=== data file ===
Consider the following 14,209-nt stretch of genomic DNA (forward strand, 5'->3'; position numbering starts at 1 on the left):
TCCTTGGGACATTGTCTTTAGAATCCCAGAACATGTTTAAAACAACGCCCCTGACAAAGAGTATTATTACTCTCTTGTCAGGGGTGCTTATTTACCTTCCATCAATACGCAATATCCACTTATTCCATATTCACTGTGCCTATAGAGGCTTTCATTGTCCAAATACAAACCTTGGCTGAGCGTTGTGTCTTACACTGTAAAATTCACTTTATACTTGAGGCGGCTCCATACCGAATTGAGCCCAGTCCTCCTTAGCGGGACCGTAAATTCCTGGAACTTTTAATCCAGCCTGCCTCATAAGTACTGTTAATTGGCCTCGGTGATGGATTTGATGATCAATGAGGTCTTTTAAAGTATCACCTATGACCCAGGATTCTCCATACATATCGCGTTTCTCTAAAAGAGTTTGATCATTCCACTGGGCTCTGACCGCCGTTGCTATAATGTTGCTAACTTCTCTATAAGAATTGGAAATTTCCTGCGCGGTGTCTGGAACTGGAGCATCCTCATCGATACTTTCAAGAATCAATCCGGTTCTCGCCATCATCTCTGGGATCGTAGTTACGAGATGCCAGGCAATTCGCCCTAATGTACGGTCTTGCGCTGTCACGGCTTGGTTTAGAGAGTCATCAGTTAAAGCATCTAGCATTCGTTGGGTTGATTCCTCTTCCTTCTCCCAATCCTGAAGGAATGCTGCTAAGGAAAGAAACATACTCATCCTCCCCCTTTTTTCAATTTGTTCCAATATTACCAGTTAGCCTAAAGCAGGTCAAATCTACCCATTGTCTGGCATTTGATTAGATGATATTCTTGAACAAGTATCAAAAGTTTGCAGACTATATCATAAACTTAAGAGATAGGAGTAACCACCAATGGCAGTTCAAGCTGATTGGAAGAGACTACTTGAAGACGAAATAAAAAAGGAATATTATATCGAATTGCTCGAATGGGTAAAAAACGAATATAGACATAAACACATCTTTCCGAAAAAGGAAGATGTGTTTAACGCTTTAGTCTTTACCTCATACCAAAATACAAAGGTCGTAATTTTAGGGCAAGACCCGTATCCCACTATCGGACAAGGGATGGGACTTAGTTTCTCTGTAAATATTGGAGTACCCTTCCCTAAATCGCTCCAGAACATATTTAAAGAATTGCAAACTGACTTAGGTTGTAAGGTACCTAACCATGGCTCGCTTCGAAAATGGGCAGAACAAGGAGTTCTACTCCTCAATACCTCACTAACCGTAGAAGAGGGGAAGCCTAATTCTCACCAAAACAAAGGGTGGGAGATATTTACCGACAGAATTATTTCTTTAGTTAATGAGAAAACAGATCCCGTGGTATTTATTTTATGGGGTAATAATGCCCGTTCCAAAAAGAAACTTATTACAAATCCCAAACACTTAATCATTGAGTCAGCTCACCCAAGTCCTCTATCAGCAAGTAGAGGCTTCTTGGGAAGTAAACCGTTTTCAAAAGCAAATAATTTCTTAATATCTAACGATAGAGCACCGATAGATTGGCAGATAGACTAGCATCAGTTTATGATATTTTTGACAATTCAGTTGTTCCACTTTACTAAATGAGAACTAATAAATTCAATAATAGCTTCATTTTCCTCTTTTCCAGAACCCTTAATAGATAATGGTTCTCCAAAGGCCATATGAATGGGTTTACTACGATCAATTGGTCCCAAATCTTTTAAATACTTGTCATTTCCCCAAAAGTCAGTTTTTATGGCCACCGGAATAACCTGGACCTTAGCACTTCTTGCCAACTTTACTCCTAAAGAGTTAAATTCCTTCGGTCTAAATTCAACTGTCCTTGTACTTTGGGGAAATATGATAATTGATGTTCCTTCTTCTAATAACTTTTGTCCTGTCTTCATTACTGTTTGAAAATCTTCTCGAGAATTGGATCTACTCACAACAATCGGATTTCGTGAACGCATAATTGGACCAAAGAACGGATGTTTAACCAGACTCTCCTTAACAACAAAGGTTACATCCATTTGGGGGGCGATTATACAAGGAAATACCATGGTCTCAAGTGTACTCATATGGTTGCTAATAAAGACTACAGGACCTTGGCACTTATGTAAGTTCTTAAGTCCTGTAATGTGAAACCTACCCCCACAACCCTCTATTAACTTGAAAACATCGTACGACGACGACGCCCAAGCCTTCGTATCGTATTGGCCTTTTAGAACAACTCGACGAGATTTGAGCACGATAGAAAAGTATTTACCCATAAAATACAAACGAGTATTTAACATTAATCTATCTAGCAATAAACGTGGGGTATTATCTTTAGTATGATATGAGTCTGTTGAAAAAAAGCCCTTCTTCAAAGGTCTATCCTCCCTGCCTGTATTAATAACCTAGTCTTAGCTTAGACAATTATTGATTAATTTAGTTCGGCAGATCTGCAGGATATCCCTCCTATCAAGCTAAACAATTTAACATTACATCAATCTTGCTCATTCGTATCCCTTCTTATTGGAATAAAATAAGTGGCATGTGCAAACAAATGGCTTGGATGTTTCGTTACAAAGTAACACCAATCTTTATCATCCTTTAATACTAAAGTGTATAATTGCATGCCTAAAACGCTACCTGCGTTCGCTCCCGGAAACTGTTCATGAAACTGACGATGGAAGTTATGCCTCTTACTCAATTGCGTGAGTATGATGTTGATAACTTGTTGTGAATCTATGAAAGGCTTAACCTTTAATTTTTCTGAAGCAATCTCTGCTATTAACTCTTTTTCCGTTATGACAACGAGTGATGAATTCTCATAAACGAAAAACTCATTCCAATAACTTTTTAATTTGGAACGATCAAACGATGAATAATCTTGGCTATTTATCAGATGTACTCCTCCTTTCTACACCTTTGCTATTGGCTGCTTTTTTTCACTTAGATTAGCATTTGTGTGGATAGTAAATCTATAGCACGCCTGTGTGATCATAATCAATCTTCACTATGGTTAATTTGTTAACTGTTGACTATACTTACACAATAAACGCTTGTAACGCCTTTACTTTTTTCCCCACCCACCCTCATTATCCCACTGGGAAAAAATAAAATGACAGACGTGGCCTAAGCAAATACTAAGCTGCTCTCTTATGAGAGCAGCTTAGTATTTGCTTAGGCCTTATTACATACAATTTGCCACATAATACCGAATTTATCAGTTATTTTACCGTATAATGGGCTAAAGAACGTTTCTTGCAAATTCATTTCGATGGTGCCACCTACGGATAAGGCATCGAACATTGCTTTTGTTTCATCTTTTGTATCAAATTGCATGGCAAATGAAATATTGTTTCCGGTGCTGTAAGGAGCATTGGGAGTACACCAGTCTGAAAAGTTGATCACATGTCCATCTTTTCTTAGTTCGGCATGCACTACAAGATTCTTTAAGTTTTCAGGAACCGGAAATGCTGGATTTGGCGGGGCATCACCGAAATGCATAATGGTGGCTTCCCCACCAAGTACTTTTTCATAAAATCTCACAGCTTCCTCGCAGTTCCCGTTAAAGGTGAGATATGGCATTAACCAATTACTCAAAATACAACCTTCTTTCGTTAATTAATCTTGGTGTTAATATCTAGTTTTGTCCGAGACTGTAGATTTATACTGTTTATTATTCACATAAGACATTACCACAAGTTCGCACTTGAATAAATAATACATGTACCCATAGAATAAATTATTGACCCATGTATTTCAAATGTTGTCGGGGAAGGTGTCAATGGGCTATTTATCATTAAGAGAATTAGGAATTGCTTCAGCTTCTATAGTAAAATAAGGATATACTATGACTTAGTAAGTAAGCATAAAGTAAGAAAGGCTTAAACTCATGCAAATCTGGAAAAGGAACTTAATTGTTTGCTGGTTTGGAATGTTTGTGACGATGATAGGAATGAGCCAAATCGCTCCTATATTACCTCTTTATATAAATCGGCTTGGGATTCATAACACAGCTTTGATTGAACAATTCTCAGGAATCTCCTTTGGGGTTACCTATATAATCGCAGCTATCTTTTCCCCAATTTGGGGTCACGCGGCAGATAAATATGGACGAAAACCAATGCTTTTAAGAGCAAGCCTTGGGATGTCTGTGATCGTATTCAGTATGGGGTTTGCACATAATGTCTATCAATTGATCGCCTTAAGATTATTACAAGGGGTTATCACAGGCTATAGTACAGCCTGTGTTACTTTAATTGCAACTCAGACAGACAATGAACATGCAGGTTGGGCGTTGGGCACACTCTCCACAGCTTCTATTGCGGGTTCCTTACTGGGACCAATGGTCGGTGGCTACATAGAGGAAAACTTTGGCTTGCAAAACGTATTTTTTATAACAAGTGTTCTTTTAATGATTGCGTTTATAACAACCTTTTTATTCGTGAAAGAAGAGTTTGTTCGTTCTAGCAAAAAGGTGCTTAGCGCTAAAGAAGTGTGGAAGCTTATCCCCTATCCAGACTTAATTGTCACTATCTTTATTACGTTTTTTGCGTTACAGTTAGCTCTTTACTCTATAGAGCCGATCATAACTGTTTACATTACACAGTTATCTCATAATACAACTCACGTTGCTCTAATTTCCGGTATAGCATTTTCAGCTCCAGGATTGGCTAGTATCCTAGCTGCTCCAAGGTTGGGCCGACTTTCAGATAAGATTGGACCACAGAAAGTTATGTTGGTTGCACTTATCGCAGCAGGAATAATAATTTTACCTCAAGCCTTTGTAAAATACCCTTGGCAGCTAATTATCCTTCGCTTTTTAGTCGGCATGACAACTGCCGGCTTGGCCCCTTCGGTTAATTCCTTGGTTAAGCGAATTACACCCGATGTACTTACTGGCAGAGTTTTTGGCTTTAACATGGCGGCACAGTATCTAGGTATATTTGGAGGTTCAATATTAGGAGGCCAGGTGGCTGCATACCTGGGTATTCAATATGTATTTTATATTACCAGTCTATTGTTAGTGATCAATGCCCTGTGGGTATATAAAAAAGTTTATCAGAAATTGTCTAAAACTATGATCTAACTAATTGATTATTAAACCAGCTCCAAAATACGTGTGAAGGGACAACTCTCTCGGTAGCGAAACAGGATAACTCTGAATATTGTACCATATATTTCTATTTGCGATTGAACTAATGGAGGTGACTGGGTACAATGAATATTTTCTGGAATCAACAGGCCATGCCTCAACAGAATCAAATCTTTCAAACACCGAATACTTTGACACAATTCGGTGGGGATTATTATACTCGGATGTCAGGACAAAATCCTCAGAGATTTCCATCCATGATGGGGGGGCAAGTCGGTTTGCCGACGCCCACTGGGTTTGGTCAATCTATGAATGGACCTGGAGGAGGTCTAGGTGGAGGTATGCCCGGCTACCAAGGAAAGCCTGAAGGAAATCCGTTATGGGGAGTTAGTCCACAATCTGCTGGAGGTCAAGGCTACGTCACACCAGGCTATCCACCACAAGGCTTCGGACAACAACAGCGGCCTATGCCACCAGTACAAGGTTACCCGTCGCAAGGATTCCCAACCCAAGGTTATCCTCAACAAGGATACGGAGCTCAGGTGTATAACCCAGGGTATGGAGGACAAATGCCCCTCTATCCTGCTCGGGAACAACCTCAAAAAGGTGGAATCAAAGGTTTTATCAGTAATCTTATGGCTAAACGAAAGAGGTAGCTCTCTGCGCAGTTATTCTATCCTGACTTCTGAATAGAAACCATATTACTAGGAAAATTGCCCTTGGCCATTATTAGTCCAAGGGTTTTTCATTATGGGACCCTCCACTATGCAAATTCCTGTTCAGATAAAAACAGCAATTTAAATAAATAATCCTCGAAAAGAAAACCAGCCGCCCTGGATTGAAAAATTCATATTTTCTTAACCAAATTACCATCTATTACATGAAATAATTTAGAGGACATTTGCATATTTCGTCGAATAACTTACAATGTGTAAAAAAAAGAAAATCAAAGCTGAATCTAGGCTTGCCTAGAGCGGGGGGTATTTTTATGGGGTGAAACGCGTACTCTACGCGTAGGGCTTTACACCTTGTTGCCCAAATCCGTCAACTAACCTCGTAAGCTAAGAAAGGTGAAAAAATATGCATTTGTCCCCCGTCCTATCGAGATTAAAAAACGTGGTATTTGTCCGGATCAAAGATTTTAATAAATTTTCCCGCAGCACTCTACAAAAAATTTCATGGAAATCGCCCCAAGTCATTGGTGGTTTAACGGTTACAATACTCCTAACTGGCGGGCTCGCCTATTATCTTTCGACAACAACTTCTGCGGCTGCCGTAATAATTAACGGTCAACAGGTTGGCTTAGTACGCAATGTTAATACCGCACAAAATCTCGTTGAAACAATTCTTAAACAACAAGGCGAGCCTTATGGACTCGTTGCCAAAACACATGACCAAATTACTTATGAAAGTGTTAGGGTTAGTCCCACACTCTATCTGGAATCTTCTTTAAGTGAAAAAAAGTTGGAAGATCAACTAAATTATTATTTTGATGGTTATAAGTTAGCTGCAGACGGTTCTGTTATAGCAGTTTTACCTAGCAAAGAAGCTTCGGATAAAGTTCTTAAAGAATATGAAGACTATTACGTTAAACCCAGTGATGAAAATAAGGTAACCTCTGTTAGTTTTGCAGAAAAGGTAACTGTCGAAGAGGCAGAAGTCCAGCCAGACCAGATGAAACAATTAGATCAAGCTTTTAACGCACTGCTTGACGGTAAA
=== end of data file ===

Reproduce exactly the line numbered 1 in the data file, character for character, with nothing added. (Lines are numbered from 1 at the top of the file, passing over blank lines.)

Consider the following 14,209-nt stretch of genomic DNA (forward strand, 5'->3'; position numbering starts at 1 on the left):